With successful showings at The Downtown Gallery, J.B. Neumann’s New Art Circle, and the Bourgeois Galleries, Ault gathered critical acclaim as he found himself in physical and mental decline. Before the age of thirty, Ault suffered the death of his psychologically and physically troubled mother, then lost his brother Donald, whose wife died with him in a suicide pact. Ault developed reclusive tendencies and became more dependent on alcohol, alienating figures in his life such as prominent dealer Edith Halpert. He petitioned Beatrice for divorce in 1935 after becoming involved with Louise Jonas, an aspiring writer from Iowa. In the intervening years Ault had lost his father to cancer and two remaining brothers to suicide, while the family fortune vanished as a result of the Great Depression. His remaining sibling, sister Esther, gave financial support which allowed Ault to spend summers in the artistic community of Woodstock N.Y. Woodstock artists benefited greatly from government funding, and Ault produced a total sixty-seven works for the Treasury Relief Art Project and the Works Progress Administration. When Ault and Louise made a permanent move to Woodstock in 1937, money was still of great concern. The two lived apart from the artistic community, renting a modest house a mile from town. They experienced continuing hardship financially, and George traded paintings for services, giving two oils to a dentist who provided care to Louise. Circa 1945, Ault began to find more success amidst the post-war boom, and continued his attempts to improve his sobriety.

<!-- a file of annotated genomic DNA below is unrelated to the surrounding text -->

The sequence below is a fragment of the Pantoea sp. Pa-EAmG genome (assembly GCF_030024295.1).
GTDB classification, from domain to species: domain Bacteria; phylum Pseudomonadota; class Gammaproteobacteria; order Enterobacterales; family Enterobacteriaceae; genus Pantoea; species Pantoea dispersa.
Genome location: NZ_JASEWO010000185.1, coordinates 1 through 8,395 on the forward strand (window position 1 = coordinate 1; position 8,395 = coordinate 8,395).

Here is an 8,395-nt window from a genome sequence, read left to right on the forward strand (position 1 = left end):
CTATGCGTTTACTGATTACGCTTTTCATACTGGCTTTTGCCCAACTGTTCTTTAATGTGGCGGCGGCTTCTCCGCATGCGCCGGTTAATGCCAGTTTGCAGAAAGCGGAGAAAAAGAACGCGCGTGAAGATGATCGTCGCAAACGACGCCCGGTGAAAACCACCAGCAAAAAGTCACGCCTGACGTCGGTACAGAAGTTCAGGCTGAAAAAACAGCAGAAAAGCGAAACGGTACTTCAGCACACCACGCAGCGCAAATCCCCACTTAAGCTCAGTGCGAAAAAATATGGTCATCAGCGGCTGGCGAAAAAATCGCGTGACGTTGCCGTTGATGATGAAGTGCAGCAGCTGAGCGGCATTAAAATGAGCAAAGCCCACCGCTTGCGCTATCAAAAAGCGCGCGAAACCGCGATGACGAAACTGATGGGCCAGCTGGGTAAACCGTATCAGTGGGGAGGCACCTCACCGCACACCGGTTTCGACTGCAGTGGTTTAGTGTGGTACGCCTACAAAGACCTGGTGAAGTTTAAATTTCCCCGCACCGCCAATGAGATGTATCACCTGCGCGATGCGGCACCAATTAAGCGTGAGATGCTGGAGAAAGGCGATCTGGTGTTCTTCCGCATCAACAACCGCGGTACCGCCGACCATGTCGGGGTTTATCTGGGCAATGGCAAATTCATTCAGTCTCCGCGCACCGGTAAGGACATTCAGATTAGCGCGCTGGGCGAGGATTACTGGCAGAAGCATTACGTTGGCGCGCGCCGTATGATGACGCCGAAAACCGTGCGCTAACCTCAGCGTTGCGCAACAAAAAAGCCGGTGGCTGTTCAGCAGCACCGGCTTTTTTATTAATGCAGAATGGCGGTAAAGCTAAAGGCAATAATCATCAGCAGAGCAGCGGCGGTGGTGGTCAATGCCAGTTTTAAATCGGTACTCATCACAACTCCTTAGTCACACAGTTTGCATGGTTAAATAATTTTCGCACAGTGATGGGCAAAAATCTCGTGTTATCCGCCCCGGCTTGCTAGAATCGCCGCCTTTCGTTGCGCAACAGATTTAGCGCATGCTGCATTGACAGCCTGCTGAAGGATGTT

In 1948, Ault was discovered dead five days after drowning in the Sawkill Brook on December 30, when he had taken a solitary walk in stormy and dark weather. The death was deemed a suicide by the coroner, though it was contested by Louise as a fall caused by missing guard rails and ill health. Memorial exhibitions followed at the Woodstock Art Gallery and Milch Galleries. In 1973, the Whitney Museum of American Art presented George Ault: Nocturnes, the first museum-run solo exhibition devoted to Ault. More comprehensive insight into Ault’s life and work was provided by widow Louise Ault’s memoirs, published in 1978 as Artist In Woodstock, George Ault: The Independent Years. Through his documentation of metropolitan visions, the ambition of industry, and the simple satisfactions of the rural, George Ault continues to encourage introspection on the impact of the forms and functions of everyday surroundings.
George Copeland Ault was born in Cleveland, Ohio in 1891 and at age
eight, moved to London, England where his family opened a
printing shop and introduced American inks and printing techniques to
London. It is during this time that Ault received training at the
Slade School of Art and St. John's Wood School of Art before returning
to America in 1911.
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Although Ault is often grouped with the Precisionist movement, he did
not follow in their pattern of idealizing modern life. Instead,
Ault's art is a combination of Cubism, Surrealism, and American folk
art that accurately portrays the American scene. In addition, his
style shows an influence of European Modernism because of the
The 1920s were an emotionally turbulent time in the life of Ault: his
parents' deaths and suicides of three of his brothers contributed to
his reclusive behavior. In 1937, Ault moved to Woodstock, New
York hoping to make a new start. This move failed and he became
even more depressed, leading to his suicide in 1948.
Submitted by Staff, Columbus Museum